Whether they’re passed out on the streets, stuffed into lockers, or covering our bedroom walls, posters are an important part of our lives. Crammed between the usually-crowded China Red and the Mudville 9 Saloon, Philip Williams Posters, located at 122 Chambers Street, is often unnoticed by Stuyvesant students, or offhandedly dismissed as “that poster place.” What students don’t know is that every day, they are passing something of a museum, one of the largest and most diverse poster collections in the world.
Philip Williams Posters was founded 35 years ago on the Upper West Side, and moved to its current Tribeca location three years ago. The museum is said to house the largest vintage poster gallery in the world. The original gallery featured a variety of posters, dating back to the 1870s, ranging in categories from “animals” to “work ethic.” Philip Williams, the owner and the museum’s namesake, is an avid collector and has traveled all over the world to build his enormous collection.
“Posters are a great art form,” Williams said. “They give you a feel for the time period and are much more personal than other kinds of art.”
The walls of the museum are covered with original posters from every era imaginable, ranging in price from 15 to several thousand dollars.
Along with several old American posters, Williams has managed to accumulate hundreds of originals from many foreign countries, including the former Soviet Union. The section devoted to political posters, for example, features dozens of socialist realist posters from the early Soviet era. One such item, valued at approximately 2,000 dollars, is a propaganda poster from the 1930s, encouraging the viewers to support Stalin’s new five-year-plan. Other posters include advertisements for both American and foreign films, flyers advertising musicians, and British and American World War I-era posters.
Walking through Philip Williams Posters is unlike visiting any other museum. While other museums offer a range of art that can give you a subjective viewpoint of a certain historical era, walking through this collection makes you feel like you are entering a different time period with every step. Instead of focusing on the artist’s inner struggles or beliefs, posters give you a feel for the sentiments and values of each era throughout history, bringing you closer in touch with them.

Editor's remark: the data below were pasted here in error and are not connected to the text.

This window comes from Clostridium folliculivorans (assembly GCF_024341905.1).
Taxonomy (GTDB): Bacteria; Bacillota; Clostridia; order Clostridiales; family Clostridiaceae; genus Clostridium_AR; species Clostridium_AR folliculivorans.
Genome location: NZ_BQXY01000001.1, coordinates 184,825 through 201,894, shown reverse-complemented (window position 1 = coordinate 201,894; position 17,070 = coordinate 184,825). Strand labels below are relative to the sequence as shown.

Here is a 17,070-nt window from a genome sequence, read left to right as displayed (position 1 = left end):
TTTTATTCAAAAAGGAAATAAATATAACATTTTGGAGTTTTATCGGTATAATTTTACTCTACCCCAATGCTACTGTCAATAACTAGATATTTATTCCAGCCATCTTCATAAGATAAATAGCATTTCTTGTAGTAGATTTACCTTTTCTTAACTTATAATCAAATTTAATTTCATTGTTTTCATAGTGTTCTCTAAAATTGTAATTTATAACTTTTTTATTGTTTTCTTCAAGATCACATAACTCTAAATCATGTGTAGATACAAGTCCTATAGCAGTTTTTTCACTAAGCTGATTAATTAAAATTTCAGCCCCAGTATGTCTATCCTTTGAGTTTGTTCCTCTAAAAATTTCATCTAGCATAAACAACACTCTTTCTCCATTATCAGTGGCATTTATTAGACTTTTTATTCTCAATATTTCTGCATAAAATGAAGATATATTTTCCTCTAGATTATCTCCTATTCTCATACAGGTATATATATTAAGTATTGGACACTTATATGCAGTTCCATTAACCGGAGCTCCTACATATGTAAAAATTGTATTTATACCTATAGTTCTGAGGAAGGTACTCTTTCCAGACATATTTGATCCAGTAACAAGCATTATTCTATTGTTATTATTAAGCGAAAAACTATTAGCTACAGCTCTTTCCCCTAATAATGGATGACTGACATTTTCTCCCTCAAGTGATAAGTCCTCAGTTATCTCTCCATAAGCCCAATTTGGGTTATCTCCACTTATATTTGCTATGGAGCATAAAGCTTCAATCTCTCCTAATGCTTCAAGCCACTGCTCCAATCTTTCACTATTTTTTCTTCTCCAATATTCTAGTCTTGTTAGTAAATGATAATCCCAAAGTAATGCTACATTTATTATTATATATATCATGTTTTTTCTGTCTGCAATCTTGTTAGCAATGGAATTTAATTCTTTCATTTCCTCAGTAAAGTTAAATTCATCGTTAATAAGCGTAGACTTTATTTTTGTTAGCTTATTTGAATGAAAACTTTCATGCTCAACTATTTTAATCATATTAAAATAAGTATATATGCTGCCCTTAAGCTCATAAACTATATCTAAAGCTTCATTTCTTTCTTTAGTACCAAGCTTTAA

Though there are hundreds of posters on the walls of the museum, the visitor is only seeing a small fraction of the museum’s vast collection.
“We have a lot of originals. Only a few of the originals hang on the walls. The rest are in safe boxes,” said Kaira, an employee, who declined to give her last name.
Aside from just about any poster imaginable, the museum also exhibits and sells unconventional and quirky postcards, sculptures, paintings and figurines. A colorful painting hanging on the wall shows a series of cartoonish drawings of influential twentieth century figures such as Pablo Picasso and Muhammad Ali. Another side of the unique store houses a strange brown clay figurine of Jesus in green garments on the cross. The strange, yet interesting hodge-podge of slightly unusual art somehow mixes together very successfully.
A few Stuyvesant students have stopped in on several occasions for some poster-window shopping, or even to buy a few of the unique items.
“It’s a pretty unique place for the area,” senior George Kruchin said. “The posters there are diverse and really catch your eye.”
“If I were to decorate my room, I would definitely go there,” senior Tasfia Nayem said. “The posters and figurines [are] really cool and there’s lots of variety.”
If you are hunting down a 19th century poster promoting the Chinese Exclusion Act or simply can’t live without the collector’s edition 50th anniversary poster of I Love Lucy, Philip Williams Posters has the perfect poster for everyo